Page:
Pacific Coastal Airlines is ending regular flight service between Vancouver International Airport and the Canadian Rockies International Airport at the end of April, according to a company announcement.
The company blamed shortages with pilots and aircraft maintenance personnel as it continues to experience challenges coming out of the COVID-19 pandemic.
“As our organization continues to emerge from the pandemic we are experiencing operational constraints due to the critical pilot and aircraft maintenance engineer shortage,” said Johnathan Richardson, Vice President of Customer & Commercial. “We are unable to offer our desired level of flight frequency and capacity and have made the difficult decision to suspend flights between Vancouver and Cranbrook, as well as reduce capacity in other markets in our network, to ensure that we can maintain offering a reliable and robust flight schedule for 2023.”
Pacific Coastal Airlines has been operating the service between the two airports since 2003, with a brief interruption in 2020 due to a pilot shortage just as the pandemic began. However, market conditions rebounded and the service resumed a few months later.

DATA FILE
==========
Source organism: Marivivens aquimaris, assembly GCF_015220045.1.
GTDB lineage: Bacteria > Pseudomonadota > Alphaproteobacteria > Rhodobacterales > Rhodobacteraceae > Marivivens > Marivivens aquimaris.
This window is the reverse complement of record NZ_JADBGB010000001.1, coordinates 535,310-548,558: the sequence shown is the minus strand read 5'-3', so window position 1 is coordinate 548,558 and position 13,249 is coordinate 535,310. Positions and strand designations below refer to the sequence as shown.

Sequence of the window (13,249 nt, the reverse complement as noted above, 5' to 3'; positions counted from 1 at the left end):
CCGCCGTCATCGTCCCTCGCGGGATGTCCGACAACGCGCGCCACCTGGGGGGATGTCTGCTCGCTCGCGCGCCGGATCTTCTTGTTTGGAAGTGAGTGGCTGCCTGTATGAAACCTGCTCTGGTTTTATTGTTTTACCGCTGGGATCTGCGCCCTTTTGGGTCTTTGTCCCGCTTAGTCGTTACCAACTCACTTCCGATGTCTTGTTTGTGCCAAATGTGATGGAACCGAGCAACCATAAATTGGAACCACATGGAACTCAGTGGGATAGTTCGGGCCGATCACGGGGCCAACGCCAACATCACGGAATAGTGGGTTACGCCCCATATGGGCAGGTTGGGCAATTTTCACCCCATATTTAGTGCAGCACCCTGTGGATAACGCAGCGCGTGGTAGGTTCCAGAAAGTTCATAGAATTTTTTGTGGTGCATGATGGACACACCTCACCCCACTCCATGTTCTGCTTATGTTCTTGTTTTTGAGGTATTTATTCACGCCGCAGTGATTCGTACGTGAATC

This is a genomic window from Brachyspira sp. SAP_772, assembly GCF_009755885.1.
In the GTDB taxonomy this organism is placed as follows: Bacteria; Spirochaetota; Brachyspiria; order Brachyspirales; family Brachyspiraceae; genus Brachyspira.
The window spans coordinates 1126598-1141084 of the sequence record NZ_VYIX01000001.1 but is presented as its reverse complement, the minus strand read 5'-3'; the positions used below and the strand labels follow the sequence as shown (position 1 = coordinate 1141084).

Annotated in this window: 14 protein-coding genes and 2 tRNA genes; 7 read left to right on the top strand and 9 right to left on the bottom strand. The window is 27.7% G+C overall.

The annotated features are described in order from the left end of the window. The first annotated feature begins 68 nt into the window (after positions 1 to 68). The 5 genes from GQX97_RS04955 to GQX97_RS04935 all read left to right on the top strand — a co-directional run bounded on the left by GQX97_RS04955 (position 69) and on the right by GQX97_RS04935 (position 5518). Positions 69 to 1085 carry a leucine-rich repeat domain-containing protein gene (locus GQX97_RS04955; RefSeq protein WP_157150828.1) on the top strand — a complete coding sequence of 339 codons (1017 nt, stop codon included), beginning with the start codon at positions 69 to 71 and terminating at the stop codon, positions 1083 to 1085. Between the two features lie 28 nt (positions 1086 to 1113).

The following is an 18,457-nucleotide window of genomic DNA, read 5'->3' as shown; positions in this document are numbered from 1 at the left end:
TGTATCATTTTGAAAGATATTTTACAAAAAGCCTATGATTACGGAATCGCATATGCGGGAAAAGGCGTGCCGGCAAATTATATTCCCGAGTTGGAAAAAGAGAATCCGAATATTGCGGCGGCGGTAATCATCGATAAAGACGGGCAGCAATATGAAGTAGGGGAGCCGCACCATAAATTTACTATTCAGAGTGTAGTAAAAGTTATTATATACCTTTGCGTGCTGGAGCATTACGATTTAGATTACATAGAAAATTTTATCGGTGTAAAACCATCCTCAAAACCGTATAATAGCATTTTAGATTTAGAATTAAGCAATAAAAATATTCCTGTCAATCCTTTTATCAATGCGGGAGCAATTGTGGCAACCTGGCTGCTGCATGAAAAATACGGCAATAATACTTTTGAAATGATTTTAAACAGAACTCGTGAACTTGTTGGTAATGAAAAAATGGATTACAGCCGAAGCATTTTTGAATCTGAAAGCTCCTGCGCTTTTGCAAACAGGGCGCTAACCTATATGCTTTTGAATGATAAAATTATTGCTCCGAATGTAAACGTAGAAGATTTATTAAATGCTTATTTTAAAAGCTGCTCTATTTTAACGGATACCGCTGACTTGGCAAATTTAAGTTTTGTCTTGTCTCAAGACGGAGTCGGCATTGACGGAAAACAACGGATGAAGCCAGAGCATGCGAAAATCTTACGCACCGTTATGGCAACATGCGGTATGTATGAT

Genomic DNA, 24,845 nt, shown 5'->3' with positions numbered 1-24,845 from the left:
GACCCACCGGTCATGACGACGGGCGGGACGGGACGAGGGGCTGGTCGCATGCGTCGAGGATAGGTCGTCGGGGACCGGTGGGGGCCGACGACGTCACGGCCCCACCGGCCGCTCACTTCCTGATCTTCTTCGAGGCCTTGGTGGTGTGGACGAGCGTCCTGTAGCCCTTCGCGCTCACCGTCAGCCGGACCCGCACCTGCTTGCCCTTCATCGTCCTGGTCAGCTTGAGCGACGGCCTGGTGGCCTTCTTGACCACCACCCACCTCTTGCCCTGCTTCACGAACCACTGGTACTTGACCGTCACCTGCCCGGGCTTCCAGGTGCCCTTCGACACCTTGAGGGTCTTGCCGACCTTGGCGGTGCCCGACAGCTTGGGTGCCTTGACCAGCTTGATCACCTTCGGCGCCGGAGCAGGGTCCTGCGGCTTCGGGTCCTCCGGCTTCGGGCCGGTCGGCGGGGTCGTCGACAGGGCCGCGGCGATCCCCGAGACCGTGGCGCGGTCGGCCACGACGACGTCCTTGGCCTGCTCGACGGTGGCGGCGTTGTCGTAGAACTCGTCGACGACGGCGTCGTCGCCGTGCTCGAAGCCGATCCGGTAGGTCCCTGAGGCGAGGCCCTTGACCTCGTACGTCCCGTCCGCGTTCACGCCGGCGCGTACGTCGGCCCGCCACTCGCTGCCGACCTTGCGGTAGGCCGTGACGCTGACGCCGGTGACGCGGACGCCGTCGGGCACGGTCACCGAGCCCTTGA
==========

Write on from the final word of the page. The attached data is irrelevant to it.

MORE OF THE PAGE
Customers affected by the cancellation will be contacted and offered a full refund, according to the company.
Air Canada and WestJet provide flight service between Cranbrook and Vancouver.
Tristen Chernove, the managing director of the Canadian Rockies International Airport, acknowledged the current challenges facing the airline industry while hailing Pacific Coastal Airlines for a strong partnership with the Cranbrook airport and the East Kootenay region.
“Regardless of where Pacific Coastal is currently operating at our airport or not, our strong relationship with Pacific Coastal Airlines will continue,” Chernove said. “I think they’ve been a partner to us in much more ways than just air service, with destination development and tourism marketing.”
Competition from Air Canada and WestJet, which have larger airplanes and seating capacity to share the cost and keep fees lower was a contributing factor, Chernove added.
”To match those prices on an aircraft of only 19 seats when Air Canada and West Jet are offering a larger plane with more seats to share the cost, it has not been sustainable for Pacific Coastal,” he said. “The fares of late to Vancouver are often around $89 on Air Canada and WestJet and Pacific Coastal, for them to try to do that on a 19 seat aircraft, it’s just that much more difficult.
“Add to that, competition and having to consolidate down to routes that they can more easily maintain — they’re really having to prioritize routes where they’re the sole operator.”